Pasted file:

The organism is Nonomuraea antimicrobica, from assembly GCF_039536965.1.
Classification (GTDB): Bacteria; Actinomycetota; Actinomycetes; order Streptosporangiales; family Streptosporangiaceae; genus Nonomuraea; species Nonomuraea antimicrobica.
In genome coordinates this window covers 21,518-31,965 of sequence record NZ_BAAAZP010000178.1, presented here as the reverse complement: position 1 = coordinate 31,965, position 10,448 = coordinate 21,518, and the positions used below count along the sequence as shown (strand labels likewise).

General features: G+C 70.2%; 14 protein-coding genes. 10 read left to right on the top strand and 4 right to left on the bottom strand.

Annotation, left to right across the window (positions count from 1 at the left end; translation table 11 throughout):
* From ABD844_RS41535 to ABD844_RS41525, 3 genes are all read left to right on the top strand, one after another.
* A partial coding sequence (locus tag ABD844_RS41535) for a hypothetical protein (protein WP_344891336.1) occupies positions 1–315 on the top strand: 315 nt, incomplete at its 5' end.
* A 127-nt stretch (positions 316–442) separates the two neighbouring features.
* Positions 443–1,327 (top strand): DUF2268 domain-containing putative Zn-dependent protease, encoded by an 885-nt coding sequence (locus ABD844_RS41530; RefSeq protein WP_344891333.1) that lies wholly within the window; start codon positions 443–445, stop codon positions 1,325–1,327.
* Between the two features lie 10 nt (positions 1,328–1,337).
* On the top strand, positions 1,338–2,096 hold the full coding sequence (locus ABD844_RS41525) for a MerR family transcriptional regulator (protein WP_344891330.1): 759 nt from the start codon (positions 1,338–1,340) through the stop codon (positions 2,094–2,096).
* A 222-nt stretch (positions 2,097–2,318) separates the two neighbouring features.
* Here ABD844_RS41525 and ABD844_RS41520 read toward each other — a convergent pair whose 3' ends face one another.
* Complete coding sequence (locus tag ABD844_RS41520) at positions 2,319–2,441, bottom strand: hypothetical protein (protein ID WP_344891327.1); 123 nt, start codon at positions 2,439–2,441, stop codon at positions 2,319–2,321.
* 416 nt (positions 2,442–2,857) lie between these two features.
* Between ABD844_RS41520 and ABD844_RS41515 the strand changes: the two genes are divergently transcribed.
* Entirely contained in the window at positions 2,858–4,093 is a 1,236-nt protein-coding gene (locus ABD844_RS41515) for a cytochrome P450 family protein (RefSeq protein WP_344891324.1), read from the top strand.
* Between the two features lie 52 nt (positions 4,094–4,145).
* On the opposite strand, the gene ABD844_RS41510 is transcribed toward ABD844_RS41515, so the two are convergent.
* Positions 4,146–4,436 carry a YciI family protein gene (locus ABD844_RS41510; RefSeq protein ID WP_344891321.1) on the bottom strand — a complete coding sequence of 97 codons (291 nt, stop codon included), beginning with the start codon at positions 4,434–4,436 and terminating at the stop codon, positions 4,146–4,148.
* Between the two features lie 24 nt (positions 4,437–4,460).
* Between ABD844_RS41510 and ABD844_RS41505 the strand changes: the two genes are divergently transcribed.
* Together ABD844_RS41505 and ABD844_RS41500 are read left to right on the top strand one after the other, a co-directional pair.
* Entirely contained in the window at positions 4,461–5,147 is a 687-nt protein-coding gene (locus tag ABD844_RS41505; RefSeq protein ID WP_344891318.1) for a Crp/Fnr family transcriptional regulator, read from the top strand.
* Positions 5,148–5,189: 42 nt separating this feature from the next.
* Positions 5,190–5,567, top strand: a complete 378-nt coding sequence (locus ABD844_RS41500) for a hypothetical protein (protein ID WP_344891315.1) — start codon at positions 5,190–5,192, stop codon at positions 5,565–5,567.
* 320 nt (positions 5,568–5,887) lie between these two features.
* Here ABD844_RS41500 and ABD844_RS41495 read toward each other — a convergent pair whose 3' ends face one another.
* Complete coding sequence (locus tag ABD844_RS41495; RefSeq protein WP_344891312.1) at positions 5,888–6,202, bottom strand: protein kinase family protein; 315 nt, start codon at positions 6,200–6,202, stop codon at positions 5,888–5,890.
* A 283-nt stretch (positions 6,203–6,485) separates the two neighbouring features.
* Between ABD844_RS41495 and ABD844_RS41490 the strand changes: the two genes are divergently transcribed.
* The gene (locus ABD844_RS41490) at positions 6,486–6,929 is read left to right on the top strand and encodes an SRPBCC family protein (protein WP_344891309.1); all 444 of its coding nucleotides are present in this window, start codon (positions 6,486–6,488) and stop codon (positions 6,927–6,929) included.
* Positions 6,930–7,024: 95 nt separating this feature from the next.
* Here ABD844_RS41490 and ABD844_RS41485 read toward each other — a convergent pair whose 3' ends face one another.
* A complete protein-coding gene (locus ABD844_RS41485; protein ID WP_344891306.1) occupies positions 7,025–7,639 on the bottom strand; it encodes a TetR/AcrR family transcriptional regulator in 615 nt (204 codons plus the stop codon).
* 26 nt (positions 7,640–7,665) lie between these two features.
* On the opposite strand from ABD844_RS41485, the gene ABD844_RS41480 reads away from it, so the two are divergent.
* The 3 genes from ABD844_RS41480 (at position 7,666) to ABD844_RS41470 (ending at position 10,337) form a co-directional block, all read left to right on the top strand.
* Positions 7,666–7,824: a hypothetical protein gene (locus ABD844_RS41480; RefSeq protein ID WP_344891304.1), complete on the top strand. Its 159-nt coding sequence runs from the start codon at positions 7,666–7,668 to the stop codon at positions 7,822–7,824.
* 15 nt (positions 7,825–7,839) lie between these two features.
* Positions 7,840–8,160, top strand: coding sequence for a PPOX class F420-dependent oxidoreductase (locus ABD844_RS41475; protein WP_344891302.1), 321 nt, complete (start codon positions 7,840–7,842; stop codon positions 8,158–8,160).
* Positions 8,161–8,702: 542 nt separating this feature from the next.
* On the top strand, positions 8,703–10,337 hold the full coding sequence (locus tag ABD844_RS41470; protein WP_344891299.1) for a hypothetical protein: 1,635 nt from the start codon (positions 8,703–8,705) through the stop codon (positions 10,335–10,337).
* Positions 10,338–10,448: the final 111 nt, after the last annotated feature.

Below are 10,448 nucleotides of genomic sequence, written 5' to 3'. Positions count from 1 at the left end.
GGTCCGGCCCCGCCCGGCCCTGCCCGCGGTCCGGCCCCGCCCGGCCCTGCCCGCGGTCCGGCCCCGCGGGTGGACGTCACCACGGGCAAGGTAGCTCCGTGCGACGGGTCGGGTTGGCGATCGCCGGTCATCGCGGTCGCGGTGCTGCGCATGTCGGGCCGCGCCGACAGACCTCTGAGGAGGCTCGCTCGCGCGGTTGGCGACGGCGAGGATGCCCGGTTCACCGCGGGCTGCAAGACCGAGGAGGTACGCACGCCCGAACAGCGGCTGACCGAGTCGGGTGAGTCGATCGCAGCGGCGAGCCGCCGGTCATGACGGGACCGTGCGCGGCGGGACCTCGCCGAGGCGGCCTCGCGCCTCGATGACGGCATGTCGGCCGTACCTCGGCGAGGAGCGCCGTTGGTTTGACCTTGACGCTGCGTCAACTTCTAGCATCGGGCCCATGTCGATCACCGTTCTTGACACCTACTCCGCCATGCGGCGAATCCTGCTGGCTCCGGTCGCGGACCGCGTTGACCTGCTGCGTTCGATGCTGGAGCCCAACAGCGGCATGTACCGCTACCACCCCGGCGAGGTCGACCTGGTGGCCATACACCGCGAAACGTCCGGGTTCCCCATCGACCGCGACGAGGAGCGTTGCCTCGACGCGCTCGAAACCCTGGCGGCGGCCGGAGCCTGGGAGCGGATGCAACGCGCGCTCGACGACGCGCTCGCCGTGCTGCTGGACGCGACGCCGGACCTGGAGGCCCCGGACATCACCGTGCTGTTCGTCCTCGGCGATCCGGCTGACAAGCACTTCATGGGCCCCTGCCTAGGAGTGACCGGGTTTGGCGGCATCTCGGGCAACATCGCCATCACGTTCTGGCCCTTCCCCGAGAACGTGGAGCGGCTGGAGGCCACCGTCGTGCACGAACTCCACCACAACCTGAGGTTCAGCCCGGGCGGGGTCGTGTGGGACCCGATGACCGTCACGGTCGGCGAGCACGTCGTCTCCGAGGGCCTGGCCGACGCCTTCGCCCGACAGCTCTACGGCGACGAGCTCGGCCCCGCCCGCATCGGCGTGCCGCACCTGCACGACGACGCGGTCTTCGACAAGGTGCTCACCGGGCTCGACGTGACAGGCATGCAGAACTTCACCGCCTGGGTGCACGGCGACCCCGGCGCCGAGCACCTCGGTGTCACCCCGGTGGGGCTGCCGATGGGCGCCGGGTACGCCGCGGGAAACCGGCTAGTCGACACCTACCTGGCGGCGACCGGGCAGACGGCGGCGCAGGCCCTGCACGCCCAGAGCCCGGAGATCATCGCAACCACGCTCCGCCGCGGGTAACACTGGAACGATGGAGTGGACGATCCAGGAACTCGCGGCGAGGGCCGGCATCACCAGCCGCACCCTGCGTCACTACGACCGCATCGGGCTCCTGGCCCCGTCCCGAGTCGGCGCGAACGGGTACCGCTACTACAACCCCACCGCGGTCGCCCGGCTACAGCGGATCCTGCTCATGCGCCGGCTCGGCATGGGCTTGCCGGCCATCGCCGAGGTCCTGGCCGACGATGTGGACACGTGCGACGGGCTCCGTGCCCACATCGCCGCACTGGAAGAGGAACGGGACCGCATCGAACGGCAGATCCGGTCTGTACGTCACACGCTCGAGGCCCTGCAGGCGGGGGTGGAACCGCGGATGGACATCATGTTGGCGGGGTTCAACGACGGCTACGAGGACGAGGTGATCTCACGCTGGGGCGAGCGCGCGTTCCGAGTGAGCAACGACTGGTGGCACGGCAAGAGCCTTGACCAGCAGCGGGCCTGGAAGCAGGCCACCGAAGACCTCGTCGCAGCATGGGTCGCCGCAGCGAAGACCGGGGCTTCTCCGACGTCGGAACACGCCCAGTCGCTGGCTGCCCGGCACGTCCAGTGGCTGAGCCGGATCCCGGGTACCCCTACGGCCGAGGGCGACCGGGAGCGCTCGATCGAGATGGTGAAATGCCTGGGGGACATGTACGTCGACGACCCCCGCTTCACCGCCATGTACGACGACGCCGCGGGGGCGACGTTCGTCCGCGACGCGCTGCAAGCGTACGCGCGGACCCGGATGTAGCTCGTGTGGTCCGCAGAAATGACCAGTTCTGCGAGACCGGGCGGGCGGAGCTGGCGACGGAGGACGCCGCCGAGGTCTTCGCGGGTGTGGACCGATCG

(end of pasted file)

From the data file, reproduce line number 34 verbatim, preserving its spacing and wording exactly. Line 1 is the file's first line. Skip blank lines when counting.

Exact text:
* Here ABD844_RS41490 and ABD844_RS41485 read toward each other — a convergent pair whose 3' ends face one another.